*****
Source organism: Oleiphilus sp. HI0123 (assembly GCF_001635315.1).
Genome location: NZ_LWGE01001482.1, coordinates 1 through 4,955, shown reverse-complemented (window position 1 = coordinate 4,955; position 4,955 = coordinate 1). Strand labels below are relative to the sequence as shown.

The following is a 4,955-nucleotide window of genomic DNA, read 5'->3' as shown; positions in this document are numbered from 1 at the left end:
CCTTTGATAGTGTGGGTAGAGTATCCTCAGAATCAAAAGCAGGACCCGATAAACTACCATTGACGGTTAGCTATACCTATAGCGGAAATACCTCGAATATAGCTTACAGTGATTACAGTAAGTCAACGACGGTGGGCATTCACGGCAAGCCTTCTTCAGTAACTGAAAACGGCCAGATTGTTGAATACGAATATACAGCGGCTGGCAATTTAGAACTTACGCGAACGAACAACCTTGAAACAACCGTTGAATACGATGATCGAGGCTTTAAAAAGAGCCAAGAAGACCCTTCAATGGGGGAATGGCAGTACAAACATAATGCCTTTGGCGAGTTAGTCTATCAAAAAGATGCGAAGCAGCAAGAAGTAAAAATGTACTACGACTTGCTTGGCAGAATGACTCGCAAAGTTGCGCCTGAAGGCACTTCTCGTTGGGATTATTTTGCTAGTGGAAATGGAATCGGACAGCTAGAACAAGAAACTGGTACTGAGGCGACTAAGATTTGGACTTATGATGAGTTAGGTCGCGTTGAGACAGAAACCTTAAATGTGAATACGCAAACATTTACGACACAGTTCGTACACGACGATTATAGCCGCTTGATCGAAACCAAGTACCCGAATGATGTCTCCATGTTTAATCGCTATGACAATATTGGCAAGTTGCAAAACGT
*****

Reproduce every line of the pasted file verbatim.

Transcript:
Source organism: Oleiphilus sp. HI0123 (assembly GCF_001635315.1).
Genome location: NZ_LWGE01001482.1, coordinates 1 through 4,955, shown reverse-complemented (window position 1 = coordinate 4,955; position 4,955 = coordinate 1). Strand labels below are relative to the sequence as shown.

The following is a 4,955-nucleotide window of genomic DNA, read 5'->3' as shown; positions in this document are numbered from 1 at the left end:
CCTTTGATAGTGTGGGTAGAGTATCCTCAGAATCAAAAGCAGGACCCGATAAACTACCATTGACGGTTAGCTATACCTATAGCGGAAATACCTCGAATATAGCTTACAGTGATTACAGTAAGTCAACGACGGTGGGCATTCACGGCAAGCCTTCTTCAGTAACTGAAAACGGCCAGATTGTTGAATACGAATATACAGCGGCTGGCAATTTAGAACTTACGCGAACGAACAACCTTGAAACAACCGTTGAATACGATGATCGAGGCTTTAAAAAGAGCCAAGAAGACCCTTCAATGGGGGAATGGCAGTACAAACATAATGCCTTTGGCGAGTTAGTCTATCAAAAAGATGCGAAGCAGCAAGAAGTAAAAATGTACTACGACTTGCTTGGCAGAATGACTCGCAAAGTTGCGCCTGAAGGCACTTCTCGTTGGGATTATTTTGCTAGTGGAAATGGAATCGGACAGCTAGAACAAGAAACTGGTACTGAGGCGACTAAGATTTGGACTTATGATGAGTTAGGTCGCGTTGAGACAGAAACCTTAAATGTGAATACGCAAACATTTACGACACAGTTCGTACACGACGATTATAGCCGCTTGATCGAAACCAAGTACCCGAATGATGTCTCCATGTTTAATCGCTATGACAATATTGGCAAGTTGCAAAACGT